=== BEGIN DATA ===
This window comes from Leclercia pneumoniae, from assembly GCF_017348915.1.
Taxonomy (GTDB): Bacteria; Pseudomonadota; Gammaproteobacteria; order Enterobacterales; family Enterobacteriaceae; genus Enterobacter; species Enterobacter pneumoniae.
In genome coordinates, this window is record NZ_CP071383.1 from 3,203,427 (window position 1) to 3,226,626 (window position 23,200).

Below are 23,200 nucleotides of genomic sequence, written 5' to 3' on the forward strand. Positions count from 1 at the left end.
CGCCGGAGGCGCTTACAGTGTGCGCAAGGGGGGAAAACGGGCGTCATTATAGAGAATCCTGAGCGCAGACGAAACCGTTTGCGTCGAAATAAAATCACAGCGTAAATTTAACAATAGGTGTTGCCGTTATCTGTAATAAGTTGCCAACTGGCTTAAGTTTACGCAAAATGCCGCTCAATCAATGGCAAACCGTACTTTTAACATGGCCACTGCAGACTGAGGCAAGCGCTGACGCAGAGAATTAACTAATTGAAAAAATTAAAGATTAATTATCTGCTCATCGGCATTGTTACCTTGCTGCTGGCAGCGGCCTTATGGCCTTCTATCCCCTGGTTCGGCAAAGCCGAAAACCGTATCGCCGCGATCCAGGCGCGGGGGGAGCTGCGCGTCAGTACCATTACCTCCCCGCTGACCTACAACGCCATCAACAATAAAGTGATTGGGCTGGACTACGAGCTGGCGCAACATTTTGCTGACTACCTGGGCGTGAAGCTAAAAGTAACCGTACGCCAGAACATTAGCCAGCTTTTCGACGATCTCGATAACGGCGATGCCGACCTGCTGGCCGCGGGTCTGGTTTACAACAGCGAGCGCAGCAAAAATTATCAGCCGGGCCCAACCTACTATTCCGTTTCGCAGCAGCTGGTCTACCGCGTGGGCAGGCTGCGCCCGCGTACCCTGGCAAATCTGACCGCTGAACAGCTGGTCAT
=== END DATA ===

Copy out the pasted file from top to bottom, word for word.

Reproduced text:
This window comes from Leclercia pneumoniae, from assembly GCF_017348915.1.
Taxonomy (GTDB): Bacteria; Pseudomonadota; Gammaproteobacteria; order Enterobacterales; family Enterobacteriaceae; genus Enterobacter; species Enterobacter pneumoniae.
In genome coordinates, this window is record NZ_CP071383.1 from 3,203,427 (window position 1) to 3,226,626 (window position 23,200).

Below are 23,200 nucleotides of genomic sequence, written 5' to 3' on the forward strand. Positions count from 1 at the left end.
CGCCGGAGGCGCTTACAGTGTGCGCAAGGGGGGAAAACGGGCGTCATTATAGAGAATCCTGAGCGCAGACGAAACCGTTTGCGTCGAAATAAAATCACAGCGTAAATTTAACAATAGGTGTTGCCGTTATCTGTAATAAGTTGCCAACTGGCTTAAGTTTACGCAAAATGCCGCTCAATCAATGGCAAACCGTACTTTTAACATGGCCACTGCAGACTGAGGCAAGCGCTGACGCAGAGAATTAACTAATTGAAAAAATTAAAGATTAATTATCTGCTCATCGGCATTGTTACCTTGCTGCTGGCAGCGGCCTTATGGCCTTCTATCCCCTGGTTCGGCAAAGCCGAAAACCGTATCGCCGCGATCCAGGCGCGGGGGGAGCTGCGCGTCAGTACCATTACCTCCCCGCTGACCTACAACGCCATCAACAATAAAGTGATTGGGCTGGACTACGAGCTGGCGCAACATTTTGCTGACTACCTGGGCGTGAAGCTAAAAGTAACCGTACGCCAGAACATTAGCCAGCTTTTCGACGATCTCGATAACGGCGATGCCGACCTGCTGGCCGCGGGTCTGGTTTACAACAGCGAGCGCAGCAAAAATTATCAGCCGGGCCCAACCTACTATTCCGTTTCGCAGCAGCTGGTCTACCGCGTGGGCAGGCTGCGCCCGCGTACCCTGGCAAATCTGACCGCTGAACAGCTGGTCAT